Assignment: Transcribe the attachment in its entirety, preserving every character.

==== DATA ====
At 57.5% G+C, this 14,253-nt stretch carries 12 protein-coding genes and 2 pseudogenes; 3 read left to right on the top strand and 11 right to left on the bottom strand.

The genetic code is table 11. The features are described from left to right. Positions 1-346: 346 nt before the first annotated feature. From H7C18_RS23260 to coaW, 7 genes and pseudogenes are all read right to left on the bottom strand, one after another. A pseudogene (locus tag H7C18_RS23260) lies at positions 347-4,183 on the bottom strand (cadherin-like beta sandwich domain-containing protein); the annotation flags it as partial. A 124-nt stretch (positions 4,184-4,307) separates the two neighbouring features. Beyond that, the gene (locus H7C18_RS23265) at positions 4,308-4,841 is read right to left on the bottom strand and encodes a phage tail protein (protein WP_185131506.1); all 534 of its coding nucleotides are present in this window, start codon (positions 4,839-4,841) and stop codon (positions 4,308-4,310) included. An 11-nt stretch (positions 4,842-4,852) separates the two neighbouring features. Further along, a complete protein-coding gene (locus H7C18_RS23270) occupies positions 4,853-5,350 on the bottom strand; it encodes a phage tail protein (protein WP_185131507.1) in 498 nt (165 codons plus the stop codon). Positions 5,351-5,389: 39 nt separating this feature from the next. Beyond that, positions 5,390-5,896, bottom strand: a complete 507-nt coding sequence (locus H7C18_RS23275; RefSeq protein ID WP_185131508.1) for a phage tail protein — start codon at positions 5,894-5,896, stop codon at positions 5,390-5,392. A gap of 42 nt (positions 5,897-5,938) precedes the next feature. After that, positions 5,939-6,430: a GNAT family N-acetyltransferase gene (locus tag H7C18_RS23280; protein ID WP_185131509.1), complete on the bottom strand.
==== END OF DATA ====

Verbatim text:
At 57.5% G+C, this 14,253-nt stretch carries 12 protein-coding genes and 2 pseudogenes; 3 read left to right on the top strand and 11 right to left on the bottom strand.

The genetic code is table 11. The features are described from left to right. Positions 1-346: 346 nt before the first annotated feature. From H7C18_RS23260 to coaW, 7 genes and pseudogenes are all read right to left on the bottom strand, one after another. A pseudogene (locus tag H7C18_RS23260) lies at positions 347-4,183 on the bottom strand (cadherin-like beta sandwich domain-containing protein); the annotation flags it as partial. A 124-nt stretch (positions 4,184-4,307) separates the two neighbouring features. Beyond that, the gene (locus H7C18_RS23265) at positions 4,308-4,841 is read right to left on the bottom strand and encodes a phage tail protein (protein WP_185131506.1); all 534 of its coding nucleotides are present in this window, start codon (positions 4,839-4,841) and stop codon (positions 4,308-4,310) included. An 11-nt stretch (positions 4,842-4,852) separates the two neighbouring features. Further along, a complete protein-coding gene (locus H7C18_RS23270) occupies positions 4,853-5,350 on the bottom strand; it encodes a phage tail protein (protein WP_185131507.1) in 498 nt (165 codons plus the stop codon). Positions 5,351-5,389: 39 nt separating this feature from the next. Beyond that, positions 5,390-5,896, bottom strand: a complete 507-nt coding sequence (locus H7C18_RS23275; RefSeq protein ID WP_185131508.1) for a phage tail protein — start codon at positions 5,894-5,896, stop codon at positions 5,390-5,392. A gap of 42 nt (positions 5,897-5,938) precedes the next feature. After that, positions 5,939-6,430: a GNAT family N-acetyltransferase gene (locus tag H7C18_RS23280; protein ID WP_185131509.1), complete on the bottom strand.